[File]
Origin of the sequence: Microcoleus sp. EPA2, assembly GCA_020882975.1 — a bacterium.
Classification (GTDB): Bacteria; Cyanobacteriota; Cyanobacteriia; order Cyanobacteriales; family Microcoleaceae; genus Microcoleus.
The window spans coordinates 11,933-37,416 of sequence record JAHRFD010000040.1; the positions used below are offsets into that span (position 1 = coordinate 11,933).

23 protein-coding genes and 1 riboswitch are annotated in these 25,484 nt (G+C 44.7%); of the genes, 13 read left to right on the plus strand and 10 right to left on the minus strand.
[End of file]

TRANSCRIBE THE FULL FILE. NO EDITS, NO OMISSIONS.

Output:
Origin of the sequence: Microcoleus sp. EPA2, assembly GCA_020882975.1 — a bacterium.
Classification (GTDB): Bacteria; Cyanobacteriota; Cyanobacteriia; order Cyanobacteriales; family Microcoleaceae; genus Microcoleus.
The window spans coordinates 11,933-37,416 of sequence record JAHRFD010000040.1; the positions used below are offsets into that span (position 1 = coordinate 11,933).

23 protein-coding genes and 1 riboswitch are annotated in these 25,484 nt (G+C 44.7%); of the genes, 13 read left to right on the plus strand and 10 right to left on the minus strand.